Note that representative sampling is needed for meeting biosolids class requirements. Recommendations for the unique requirements for representative pile sampling were published in Pile Sampling White Paper, by Jeff Myers, a nationally and internationally recognized expert in characterization, sampling, statistics, uncertainty management, and data quality. This paper provides technical background for systematic planning, executing, and assessing pile sampling programs. The techniques presented here are intended to assist both regulators and regulated parties in characterizing and disposing pile materials.
Sources of Biosolids that May Be Land-Applied
Municipal Waste Treatment Facilities
As required by 40 CFR 503, biosolids from municipal waste treatment facilities must meet either Class A or Class B pathogen reduction requirements for land application.
Nonmunicipal Waste Treatment Facilities
Generators of nonmunicipal biosolids are advised to consult with DEQ to develop an appropriate biosolids management plan.
Pumpers and Haulers: Domestic Septage
Domestic septage is either liquid or solid material removed from septic tanks, cesspools, portable toilets, marine sanitation devices, or similar treatment works that receive only domestic sewage. It does not include liquid or solid material removed from septic tanks, holding tanks, or similar treatment works that receive either commercial or industrial waste (i.e., grease trap waste, commercial wastewater, or industrial liquid).
Land application of domestic septage is regulated by the following state rules:
- Solid Waste Management Rules (IDAPA 58.01.06)
- Rules Governing the Cleaning of Septic Tanks (IDAPA 58.01.15)
- Wastewater Rules (IDAPA 58.01.16)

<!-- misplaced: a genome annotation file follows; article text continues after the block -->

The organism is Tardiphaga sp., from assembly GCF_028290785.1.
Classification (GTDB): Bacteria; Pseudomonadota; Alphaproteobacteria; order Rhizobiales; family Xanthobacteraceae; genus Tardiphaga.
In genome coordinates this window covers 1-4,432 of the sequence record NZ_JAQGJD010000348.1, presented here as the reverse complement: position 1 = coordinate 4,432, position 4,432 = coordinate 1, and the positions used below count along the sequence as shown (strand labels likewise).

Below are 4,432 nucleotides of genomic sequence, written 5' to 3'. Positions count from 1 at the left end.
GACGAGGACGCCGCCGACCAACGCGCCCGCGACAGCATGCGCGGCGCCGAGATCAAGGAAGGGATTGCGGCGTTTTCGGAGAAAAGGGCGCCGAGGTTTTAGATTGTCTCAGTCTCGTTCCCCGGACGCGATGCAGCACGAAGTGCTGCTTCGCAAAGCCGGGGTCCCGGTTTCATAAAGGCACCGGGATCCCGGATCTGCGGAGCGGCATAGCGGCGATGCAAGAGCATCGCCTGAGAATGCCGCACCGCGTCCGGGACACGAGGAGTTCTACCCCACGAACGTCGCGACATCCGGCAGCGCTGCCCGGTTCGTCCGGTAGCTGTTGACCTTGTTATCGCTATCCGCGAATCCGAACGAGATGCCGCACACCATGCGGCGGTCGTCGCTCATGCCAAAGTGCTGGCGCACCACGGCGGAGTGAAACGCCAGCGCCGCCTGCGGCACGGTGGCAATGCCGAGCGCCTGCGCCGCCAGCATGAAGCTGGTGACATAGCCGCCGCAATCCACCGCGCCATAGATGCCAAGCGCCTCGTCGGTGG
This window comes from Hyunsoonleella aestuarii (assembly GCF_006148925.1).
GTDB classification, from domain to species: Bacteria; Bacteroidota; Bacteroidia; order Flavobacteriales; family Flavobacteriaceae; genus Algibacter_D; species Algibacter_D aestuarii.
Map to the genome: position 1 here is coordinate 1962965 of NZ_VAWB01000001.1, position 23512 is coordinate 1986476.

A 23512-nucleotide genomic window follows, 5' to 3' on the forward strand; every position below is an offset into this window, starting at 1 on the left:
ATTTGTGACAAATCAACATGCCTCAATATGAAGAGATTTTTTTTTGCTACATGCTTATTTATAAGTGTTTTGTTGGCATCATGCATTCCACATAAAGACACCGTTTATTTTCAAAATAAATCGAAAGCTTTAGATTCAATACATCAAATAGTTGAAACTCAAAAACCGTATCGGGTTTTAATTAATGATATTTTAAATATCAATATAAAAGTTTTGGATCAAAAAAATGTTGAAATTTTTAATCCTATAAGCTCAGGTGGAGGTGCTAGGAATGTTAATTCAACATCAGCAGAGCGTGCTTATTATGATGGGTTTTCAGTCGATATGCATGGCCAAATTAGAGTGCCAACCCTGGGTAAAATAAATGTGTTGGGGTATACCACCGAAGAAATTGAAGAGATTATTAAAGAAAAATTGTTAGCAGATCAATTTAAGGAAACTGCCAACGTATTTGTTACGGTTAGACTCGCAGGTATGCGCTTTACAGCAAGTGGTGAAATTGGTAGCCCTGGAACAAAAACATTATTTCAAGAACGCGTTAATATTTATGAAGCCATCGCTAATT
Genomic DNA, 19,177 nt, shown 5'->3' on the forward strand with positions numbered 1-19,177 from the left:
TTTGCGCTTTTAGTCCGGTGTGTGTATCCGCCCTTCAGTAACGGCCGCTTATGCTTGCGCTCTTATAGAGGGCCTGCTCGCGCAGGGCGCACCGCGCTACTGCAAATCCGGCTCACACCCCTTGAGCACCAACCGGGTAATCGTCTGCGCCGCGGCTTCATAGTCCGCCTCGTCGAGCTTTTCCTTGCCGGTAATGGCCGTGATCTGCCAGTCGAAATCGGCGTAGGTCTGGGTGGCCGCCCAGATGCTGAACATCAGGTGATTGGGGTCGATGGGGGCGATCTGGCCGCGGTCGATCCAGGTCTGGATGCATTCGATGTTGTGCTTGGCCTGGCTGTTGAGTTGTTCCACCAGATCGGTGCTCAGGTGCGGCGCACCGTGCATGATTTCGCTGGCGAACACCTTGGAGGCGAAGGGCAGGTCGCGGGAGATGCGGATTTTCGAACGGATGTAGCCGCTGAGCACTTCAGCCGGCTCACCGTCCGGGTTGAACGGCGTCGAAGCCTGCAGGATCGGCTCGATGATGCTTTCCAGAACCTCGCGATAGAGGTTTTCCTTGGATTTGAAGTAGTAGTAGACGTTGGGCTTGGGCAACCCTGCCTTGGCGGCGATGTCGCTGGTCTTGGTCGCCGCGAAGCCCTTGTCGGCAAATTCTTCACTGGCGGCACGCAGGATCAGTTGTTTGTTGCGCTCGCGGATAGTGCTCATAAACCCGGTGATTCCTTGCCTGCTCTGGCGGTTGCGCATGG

- Ground Water Quality Rule (IDAPA 58.01.11)
- Water Quality Standards (IDAPA 58.01.02)
The Rules Governing the Cleaning of Septic Tanks (IDAPA 58.01.15) restrict the manner in which septage may be disposed. DEQ recognizes the value of recycling septage; therefore, septage may be used for soil augmentation if requirements of the Wastewater Rules (IDAPA 58.01.16.650) are met.
Septage pumpers and haulers are responsible for ultimate disposal of the septage and must obtain a permit before the septage may be land-applied. The public health district issues this permit, inspects pumper trucks, and evaluates sites and operations for one-time application of domestic septage. The permit application must identify the method and place of disposal.
DEQ, through the public health district, reviews operating procedures for sites approved to receive septage from multiple pumpers or from a single pumper multiple times. DEQ also reviews and approves sites for septage application other than single application sites.
Operators of septage disposal sites are advised to submit septage disposal plans for land application annually to DEQ for yearly evaluation and approval. The plan should be kept current and remain on file with the permit or license. Plan modification requires written approval from DEQ. For large-scale application systems on lands specifically dedicated to septage application, an engineering report (septage management report) may be required. For smaller-scale applications on individual, private parcels, approval may be granted on a case-by-case basis.
Operators of septage disposal sites are responsible for ensuring all septage disposed at a septage land-application site comes from residential sources. Only domestic septage may be land-applied or placed on a septage land application site unless specified in the septage disposal plan. Operators of septage disposal sites are responsible for the actions of any septage management firm that the operator allows to use the land-application site.